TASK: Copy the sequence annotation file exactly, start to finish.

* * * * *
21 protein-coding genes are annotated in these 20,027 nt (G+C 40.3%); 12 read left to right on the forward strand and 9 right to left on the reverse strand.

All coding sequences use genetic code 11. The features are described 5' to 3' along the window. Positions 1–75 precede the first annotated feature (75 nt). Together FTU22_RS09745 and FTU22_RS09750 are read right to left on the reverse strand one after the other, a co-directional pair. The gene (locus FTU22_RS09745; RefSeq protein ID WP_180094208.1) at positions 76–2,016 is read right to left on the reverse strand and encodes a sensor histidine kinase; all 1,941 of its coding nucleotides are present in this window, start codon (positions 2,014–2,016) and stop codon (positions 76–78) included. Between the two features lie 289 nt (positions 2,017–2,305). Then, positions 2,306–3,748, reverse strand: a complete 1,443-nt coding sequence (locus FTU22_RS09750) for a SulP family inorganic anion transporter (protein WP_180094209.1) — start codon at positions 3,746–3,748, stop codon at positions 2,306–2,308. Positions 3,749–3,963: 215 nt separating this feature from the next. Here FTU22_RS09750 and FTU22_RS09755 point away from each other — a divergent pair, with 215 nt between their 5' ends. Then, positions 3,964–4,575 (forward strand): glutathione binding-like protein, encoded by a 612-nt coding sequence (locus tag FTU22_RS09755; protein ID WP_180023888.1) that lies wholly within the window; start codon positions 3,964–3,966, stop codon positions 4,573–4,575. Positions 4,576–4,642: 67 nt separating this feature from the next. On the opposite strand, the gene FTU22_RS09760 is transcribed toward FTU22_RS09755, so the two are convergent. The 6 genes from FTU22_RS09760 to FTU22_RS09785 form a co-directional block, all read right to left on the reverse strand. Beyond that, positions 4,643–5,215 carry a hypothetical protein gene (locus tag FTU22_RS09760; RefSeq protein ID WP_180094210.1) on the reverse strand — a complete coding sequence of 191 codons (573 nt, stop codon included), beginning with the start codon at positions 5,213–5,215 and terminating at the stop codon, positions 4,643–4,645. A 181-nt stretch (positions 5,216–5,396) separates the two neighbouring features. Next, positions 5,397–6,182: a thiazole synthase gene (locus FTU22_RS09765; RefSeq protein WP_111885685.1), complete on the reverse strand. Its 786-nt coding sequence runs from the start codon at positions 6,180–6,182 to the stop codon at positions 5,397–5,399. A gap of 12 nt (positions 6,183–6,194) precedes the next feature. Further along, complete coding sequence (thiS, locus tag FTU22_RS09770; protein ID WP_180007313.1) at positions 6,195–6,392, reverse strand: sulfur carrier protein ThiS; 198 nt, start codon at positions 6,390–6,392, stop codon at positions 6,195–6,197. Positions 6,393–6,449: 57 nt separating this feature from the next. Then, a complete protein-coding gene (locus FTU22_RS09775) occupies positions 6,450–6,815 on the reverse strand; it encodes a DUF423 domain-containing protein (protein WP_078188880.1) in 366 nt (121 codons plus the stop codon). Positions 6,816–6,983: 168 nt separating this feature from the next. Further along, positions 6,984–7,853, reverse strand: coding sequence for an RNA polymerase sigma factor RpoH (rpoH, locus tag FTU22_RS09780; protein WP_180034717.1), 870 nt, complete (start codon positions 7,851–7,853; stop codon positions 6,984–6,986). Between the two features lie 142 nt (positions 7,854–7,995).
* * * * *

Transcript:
21 protein-coding genes are annotated in these 20,027 nt (G+C 40.3%); 12 read left to right on the forward strand and 9 right to left on the reverse strand.

All coding sequences use genetic code 11. The features are described 5' to 3' along the window. Positions 1–75 precede the first annotated feature (75 nt). Together FTU22_RS09745 and FTU22_RS09750 are read right to left on the reverse strand one after the other, a co-directional pair. The gene (locus FTU22_RS09745; RefSeq protein ID WP_180094208.1) at positions 76–2,016 is read right to left on the reverse strand and encodes a sensor histidine kinase; all 1,941 of its coding nucleotides are present in this window, start codon (positions 2,014–2,016) and stop codon (positions 76–78) included. Between the two features lie 289 nt (positions 2,017–2,305). Then, positions 2,306–3,748, reverse strand: a complete 1,443-nt coding sequence (locus FTU22_RS09750) for a SulP family inorganic anion transporter (protein WP_180094209.1) — start codon at positions 3,746–3,748, stop codon at positions 2,306–2,308. Positions 3,749–3,963: 215 nt separating this feature from the next. Here FTU22_RS09750 and FTU22_RS09755 point away from each other — a divergent pair, with 215 nt between their 5' ends. Then, positions 3,964–4,575 (forward strand): glutathione binding-like protein, encoded by a 612-nt coding sequence (locus tag FTU22_RS09755; protein ID WP_180023888.1) that lies wholly within the window; start codon positions 3,964–3,966, stop codon positions 4,573–4,575. Positions 4,576–4,642: 67 nt separating this feature from the next. On the opposite strand, the gene FTU22_RS09760 is transcribed toward FTU22_RS09755, so the two are convergent. The 6 genes from FTU22_RS09760 to FTU22_RS09785 form a co-directional block, all read right to left on the reverse strand. Beyond that, positions 4,643–5,215 carry a hypothetical protein gene (locus tag FTU22_RS09760; RefSeq protein ID WP_180094210.1) on the reverse strand — a complete coding sequence of 191 codons (573 nt, stop codon included), beginning with the start codon at positions 5,213–5,215 and terminating at the stop codon, positions 4,643–4,645. A 181-nt stretch (positions 5,216–5,396) separates the two neighbouring features. Next, positions 5,397–6,182: a thiazole synthase gene (locus FTU22_RS09765; RefSeq protein WP_111885685.1), complete on the reverse strand. Its 786-nt coding sequence runs from the start codon at positions 6,180–6,182 to the stop codon at positions 5,397–5,399. A gap of 12 nt (positions 6,183–6,194) precedes the next feature. Further along, complete coding sequence (thiS, locus tag FTU22_RS09770; protein ID WP_180007313.1) at positions 6,195–6,392, reverse strand: sulfur carrier protein ThiS; 198 nt, start codon at positions 6,390–6,392, stop codon at positions 6,195–6,197. Positions 6,393–6,449: 57 nt separating this feature from the next. Then, a complete protein-coding gene (locus FTU22_RS09775) occupies positions 6,450–6,815 on the reverse strand; it encodes a DUF423 domain-containing protein (protein WP_078188880.1) in 366 nt (121 codons plus the stop codon). Positions 6,816–6,983: 168 nt separating this feature from the next. Further along, positions 6,984–7,853, reverse strand: coding sequence for an RNA polymerase sigma factor RpoH (rpoH, locus tag FTU22_RS09780; protein WP_180034717.1), 870 nt, complete (start codon positions 7,851–7,853; stop codon positions 6,984–6,986). Between the two features lie 142 nt (positions 7,854–7,995).